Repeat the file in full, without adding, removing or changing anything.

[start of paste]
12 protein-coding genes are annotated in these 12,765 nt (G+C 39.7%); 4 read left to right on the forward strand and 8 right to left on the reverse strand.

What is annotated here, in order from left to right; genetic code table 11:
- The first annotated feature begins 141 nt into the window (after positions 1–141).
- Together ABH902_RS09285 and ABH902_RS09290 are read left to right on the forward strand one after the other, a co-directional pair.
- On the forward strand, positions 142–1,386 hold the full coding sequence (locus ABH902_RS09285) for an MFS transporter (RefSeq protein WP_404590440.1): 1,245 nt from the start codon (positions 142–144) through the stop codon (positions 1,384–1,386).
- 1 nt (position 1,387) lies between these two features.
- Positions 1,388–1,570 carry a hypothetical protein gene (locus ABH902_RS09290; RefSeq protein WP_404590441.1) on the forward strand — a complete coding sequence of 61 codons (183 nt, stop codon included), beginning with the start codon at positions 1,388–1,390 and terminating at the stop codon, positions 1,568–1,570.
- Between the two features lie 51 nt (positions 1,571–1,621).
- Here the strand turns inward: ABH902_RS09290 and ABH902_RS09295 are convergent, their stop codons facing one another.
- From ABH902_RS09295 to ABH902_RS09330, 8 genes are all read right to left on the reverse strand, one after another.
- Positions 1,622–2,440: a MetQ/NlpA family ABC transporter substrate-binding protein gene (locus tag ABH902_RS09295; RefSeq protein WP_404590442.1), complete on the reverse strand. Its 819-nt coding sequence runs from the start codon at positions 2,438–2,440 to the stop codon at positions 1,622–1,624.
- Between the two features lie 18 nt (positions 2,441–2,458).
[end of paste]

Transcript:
12 protein-coding genes are annotated in these 12,765 nt (G+C 39.7%); 4 read left to right on the forward strand and 8 right to left on the reverse strand.

What is annotated here, in order from left to right; genetic code table 11:
- The first annotated feature begins 141 nt into the window (after positions 1–141).
- Together ABH902_RS09285 and ABH902_RS09290 are read left to right on the forward strand one after the other, a co-directional pair.
- On the forward strand, positions 142–1,386 hold the full coding sequence (locus ABH902_RS09285) for an MFS transporter (RefSeq protein WP_404590440.1): 1,245 nt from the start codon (positions 142–144) through the stop codon (positions 1,384–1,386).
- 1 nt (position 1,387) lies between these two features.
- Positions 1,388–1,570 carry a hypothetical protein gene (locus ABH902_RS09290; RefSeq protein WP_404590441.1) on the forward strand — a complete coding sequence of 61 codons (183 nt, stop codon included), beginning with the start codon at positions 1,388–1,390 and terminating at the stop codon, positions 1,568–1,570.
- Between the two features lie 51 nt (positions 1,571–1,621).
- Here the strand turns inward: ABH902_RS09290 and ABH902_RS09295 are convergent, their stop codons facing one another.
- From ABH902_RS09295 to ABH902_RS09330, 8 genes are all read right to left on the reverse strand, one after another.
- Positions 1,622–2,440: a MetQ/NlpA family ABC transporter substrate-binding protein gene (locus tag ABH902_RS09295; RefSeq protein WP_404590442.1), complete on the reverse strand. Its 819-nt coding sequence runs from the start codon at positions 2,438–2,440 to the stop codon at positions 1,622–1,624.
- Between the two features lie 18 nt (positions 2,441–2,458).